In this post I would like to discuss two issues brought up by the readers regarding previous posts on using
- Storing 0 in error codes, and using non-0 success values.
- Concerns about using globals.
In the previous posts we have seen what error codes and error conditions are. But the way we used them is far from optimum. In particular, the implementation of
FailureSourceCategory::equivalent was huge and error category
FailureSourceCategory was forced to be aware of all error codes from all sub-systems in the project. In this post we will see how we can do better, especially in more complex systems.
In the previous post we have seen how you can create your own error-code enumeration for representing different reasons for failure in your component, and how you can store them and convey them type erased via
std::error_code. In this post we will see how you can inspect an error situation encoded in
std::error_code, and how you can build useful queries about error conditions. Continue reading
I was recently implementing the “classification of error conditions” in my application offered by the functionality behind
std::error_code. In this post I want to share some of my experience and insight.
C++11 comes with a quite sophisticated mechanism for classifying error conditions. You may have encountered names like “error code”, “error condition”, error category”, but figuring out what good they are, and how to use them is difficult. The only valuable source of information on the subject in the Internet is a series of blog posts by Christopher Kohlhoff, the author of Boost.Asio library:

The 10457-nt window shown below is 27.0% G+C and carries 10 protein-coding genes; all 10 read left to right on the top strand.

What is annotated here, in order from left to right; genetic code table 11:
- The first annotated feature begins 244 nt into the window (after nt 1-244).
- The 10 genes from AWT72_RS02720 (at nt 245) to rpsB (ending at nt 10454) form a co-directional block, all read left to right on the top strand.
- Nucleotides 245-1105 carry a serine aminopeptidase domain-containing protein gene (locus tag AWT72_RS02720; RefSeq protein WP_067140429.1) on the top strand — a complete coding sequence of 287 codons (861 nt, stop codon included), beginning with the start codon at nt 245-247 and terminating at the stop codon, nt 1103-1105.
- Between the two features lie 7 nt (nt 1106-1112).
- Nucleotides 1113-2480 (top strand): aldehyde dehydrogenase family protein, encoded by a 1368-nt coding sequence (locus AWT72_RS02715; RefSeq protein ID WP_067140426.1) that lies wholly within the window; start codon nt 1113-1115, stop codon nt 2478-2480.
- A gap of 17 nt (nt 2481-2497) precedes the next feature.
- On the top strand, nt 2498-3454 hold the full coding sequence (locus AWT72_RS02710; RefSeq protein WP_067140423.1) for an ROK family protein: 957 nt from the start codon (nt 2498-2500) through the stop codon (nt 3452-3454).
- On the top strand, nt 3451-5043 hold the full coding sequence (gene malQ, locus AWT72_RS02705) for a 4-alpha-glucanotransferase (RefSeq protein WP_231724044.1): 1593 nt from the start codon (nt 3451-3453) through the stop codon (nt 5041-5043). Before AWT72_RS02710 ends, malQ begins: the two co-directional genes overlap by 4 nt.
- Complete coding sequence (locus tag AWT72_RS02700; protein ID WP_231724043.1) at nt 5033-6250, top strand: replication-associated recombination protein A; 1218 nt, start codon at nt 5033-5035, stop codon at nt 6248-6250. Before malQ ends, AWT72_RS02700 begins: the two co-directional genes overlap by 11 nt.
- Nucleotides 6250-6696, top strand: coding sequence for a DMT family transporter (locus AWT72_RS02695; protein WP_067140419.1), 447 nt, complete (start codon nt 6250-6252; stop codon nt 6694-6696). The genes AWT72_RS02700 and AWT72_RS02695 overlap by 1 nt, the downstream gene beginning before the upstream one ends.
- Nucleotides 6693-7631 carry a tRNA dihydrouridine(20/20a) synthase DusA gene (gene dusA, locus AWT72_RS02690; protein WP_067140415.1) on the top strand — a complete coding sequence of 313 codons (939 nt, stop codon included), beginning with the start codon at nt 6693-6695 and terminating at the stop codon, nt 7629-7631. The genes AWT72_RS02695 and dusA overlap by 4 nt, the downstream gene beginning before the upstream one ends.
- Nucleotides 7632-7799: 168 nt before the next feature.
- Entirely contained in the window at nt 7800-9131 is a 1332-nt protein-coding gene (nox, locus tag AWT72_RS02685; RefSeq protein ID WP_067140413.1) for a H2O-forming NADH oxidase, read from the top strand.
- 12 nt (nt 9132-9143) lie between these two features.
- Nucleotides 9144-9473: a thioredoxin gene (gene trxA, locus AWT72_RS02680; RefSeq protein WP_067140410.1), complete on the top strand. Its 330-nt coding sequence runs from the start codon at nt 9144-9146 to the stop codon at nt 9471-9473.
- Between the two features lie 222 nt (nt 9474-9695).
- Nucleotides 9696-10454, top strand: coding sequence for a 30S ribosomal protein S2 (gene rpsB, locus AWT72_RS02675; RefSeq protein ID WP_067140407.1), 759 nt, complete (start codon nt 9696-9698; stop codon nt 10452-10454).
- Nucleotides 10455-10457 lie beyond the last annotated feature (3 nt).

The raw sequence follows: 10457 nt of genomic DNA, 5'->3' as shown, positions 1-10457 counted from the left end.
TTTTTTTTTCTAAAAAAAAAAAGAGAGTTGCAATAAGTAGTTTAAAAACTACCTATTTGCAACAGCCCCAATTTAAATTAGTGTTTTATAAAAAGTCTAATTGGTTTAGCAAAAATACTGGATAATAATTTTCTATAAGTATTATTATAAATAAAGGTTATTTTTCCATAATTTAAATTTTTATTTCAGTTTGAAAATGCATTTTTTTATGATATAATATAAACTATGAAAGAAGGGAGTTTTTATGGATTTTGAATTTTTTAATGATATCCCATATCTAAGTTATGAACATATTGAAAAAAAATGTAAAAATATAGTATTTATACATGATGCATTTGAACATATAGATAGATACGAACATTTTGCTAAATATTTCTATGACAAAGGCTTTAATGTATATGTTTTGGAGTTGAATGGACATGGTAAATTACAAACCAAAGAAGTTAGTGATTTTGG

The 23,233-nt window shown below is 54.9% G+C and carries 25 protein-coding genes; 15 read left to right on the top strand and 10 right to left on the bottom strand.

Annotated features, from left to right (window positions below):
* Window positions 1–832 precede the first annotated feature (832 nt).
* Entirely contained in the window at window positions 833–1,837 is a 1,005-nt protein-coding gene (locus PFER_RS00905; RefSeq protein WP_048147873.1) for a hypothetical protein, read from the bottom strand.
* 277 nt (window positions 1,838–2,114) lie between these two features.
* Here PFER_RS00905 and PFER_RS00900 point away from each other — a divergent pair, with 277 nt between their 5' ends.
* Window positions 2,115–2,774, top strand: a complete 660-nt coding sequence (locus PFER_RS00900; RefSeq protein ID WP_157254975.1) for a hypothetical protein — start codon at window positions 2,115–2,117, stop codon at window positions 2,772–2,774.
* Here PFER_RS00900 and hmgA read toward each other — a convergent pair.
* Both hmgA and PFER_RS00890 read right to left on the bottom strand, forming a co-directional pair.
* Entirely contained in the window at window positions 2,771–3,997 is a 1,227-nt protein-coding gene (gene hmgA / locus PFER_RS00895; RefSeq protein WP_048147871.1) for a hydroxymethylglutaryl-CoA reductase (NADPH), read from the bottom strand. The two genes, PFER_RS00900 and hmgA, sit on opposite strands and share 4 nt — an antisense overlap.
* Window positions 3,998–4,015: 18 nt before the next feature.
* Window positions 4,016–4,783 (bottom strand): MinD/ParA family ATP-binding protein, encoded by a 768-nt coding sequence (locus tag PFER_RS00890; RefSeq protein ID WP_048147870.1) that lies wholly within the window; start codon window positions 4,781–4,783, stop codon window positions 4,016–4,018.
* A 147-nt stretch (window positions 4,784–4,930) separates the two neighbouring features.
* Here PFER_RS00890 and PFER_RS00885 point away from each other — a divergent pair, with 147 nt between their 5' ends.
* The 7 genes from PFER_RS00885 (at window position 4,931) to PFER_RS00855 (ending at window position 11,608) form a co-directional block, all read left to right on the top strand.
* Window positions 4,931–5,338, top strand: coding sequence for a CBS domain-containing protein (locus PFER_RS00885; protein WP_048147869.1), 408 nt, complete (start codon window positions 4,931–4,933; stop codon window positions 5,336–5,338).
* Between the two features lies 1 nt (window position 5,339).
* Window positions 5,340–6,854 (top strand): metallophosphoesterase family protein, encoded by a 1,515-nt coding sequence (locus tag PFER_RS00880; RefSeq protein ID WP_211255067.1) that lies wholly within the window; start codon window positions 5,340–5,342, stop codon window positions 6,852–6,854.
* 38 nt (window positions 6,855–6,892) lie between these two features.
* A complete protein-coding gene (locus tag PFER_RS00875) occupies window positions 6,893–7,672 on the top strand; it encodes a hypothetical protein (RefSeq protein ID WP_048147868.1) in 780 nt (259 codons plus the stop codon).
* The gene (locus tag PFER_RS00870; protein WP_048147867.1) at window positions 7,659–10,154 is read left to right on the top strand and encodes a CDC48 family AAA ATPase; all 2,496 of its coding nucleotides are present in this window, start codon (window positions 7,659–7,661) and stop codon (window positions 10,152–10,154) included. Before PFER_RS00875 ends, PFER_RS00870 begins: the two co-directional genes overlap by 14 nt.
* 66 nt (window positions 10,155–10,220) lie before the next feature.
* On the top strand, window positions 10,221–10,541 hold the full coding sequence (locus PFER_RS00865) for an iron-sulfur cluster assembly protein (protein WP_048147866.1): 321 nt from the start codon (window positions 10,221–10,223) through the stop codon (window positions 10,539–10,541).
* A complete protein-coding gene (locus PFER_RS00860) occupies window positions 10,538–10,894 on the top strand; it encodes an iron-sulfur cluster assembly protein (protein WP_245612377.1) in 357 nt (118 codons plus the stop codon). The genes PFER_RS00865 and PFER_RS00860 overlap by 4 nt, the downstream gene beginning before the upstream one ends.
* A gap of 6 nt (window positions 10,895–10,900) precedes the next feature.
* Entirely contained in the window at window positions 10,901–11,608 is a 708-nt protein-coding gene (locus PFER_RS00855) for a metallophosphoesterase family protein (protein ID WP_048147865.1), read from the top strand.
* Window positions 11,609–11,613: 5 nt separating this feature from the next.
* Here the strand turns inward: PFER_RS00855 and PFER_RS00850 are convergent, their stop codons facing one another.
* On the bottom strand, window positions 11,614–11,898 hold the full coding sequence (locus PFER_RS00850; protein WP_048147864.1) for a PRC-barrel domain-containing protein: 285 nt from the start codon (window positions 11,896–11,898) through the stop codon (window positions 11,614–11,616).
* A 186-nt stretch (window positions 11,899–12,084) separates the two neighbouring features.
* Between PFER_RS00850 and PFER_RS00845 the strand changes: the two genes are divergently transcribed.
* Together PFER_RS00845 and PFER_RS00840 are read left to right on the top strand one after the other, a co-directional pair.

And this was a really good start for me. But still, I believe it would be beneficial to have more than one source of information, and more than one way of explaining the subject. So here we go… Continue reading
We will start with a bug, taken from real life. It spans across three files:
static const std::string NAME;
const std::string Service::NAME = "SERVICE1";
const std::string MSG = "service " + Service::NAME + " ready";
std::cout << MSG << std::endl;
Question: what happens when this program is executed? Continue reading
Assertions (like C-style macro
assert) are not an ideal, but still useful tool for indicating assumptions about program correctness, and help finding programmer bugs. In this post we will see how we can use assertions in
constexpr functions. This works different in C++11 and C++14. Continue reading